UPDATE: I went on Youtube to view the latest skin whitening products in the Philippines and I was appalled how blunt many skin whitening commercials has become in giving Filipino women the wrong message about their skin. Here's an example from Ponds:
(the article below was originally posted on The Point blog)
Chris Rock’s new documentary, Good Hair, tackles an issue I was clueless about until I saw the film's preview, below. (Note: It contains occasional profanity and sexual references.) The movie is the comedian’s perspective on black hair and shows what black women go through just to have relaxed and flowing straight hair.
The preview clips were hilarious in a way that only Chris Rock can pull off, especially on a subject that may be sensitive to many African-American women. I could not speak for the black community, but Good Hair reminded me of the appearance issues we have in my own culture. Growing up Filipino, we viewed people with white or light skin as more beautiful and attractive than those with a darker skin tone. In fact, skin-whitening is a big industry in the Philippines and I once fell into that idea. Centuries of Western colonization brought about this mentality in the Philippines; a certain “caste system” was introduced, labeling the dark or brown-skinned natives as Indios who belonged to the bottom of the social hierarchy. To this day, we look up to Hollywood as the perfect standard for what is beautiful and admirable.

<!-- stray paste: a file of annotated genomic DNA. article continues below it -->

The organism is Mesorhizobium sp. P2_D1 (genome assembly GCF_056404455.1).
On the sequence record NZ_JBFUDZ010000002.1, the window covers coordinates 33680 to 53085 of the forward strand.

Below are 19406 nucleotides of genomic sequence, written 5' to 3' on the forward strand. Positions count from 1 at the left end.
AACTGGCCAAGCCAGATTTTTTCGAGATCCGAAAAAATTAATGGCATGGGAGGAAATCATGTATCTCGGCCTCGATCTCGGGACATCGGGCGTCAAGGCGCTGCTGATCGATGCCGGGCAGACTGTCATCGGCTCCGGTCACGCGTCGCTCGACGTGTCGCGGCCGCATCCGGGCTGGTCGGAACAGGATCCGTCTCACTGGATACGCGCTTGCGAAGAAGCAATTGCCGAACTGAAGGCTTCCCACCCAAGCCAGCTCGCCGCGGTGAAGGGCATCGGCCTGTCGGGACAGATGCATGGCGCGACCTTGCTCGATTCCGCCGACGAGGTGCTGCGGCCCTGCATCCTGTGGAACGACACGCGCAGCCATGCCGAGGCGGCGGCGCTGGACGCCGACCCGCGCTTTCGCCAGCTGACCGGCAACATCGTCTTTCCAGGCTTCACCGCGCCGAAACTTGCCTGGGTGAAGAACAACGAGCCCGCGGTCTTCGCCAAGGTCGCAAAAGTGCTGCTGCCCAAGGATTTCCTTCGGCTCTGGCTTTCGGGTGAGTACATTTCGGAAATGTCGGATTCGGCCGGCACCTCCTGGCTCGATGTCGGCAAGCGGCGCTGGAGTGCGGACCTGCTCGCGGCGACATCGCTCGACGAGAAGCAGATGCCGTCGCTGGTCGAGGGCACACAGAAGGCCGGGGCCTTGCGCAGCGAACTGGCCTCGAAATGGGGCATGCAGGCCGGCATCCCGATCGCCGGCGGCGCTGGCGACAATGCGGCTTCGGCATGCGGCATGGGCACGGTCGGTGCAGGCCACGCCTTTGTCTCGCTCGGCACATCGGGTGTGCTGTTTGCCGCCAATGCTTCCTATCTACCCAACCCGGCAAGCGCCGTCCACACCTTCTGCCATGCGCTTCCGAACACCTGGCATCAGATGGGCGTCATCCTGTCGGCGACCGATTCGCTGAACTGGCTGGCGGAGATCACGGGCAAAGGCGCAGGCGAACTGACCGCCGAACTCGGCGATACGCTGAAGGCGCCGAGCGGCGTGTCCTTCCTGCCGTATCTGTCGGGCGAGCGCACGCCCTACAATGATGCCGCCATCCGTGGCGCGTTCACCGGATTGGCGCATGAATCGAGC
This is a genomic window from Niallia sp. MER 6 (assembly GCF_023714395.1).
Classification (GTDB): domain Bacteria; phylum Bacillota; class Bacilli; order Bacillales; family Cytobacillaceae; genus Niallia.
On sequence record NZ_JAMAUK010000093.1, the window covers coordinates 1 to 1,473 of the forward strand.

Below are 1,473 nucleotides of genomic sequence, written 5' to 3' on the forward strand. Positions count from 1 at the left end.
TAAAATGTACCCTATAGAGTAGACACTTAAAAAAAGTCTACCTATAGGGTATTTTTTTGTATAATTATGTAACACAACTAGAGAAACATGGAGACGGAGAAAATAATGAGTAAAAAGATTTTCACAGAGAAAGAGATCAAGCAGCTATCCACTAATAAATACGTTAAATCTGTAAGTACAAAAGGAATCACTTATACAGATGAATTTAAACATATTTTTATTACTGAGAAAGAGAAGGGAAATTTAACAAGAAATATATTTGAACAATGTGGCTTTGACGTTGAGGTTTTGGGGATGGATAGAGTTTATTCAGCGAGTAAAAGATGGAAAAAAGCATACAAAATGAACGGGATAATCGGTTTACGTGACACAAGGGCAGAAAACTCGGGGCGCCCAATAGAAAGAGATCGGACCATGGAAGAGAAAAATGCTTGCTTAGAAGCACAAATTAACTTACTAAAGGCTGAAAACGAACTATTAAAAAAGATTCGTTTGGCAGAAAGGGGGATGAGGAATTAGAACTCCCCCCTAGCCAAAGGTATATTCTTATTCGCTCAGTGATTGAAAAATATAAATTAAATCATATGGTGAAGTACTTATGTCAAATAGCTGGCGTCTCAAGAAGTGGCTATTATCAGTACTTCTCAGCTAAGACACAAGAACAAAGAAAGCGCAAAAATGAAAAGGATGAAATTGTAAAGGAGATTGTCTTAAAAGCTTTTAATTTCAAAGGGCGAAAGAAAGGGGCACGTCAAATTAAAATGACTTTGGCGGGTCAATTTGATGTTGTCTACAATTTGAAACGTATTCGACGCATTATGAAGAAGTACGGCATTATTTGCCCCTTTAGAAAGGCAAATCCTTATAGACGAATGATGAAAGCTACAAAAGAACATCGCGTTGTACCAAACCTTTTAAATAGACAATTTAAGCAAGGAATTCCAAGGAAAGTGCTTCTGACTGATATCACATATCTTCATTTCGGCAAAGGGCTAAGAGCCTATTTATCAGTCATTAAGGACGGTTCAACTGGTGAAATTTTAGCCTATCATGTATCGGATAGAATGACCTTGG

Whether reinforced by historical events, traditions or media, every culture has its own issues of inferiority. It’s human brokenness that manifests itself in a culture’s quest to change its appearance because of a notion that a certain skin color or physical feature is unattractive. The good news is that only God holds the true standard of what is attractive and acceptable. Until we know whose eyes we first need to please, our efforts to look new and different will be short-lived and insufficient.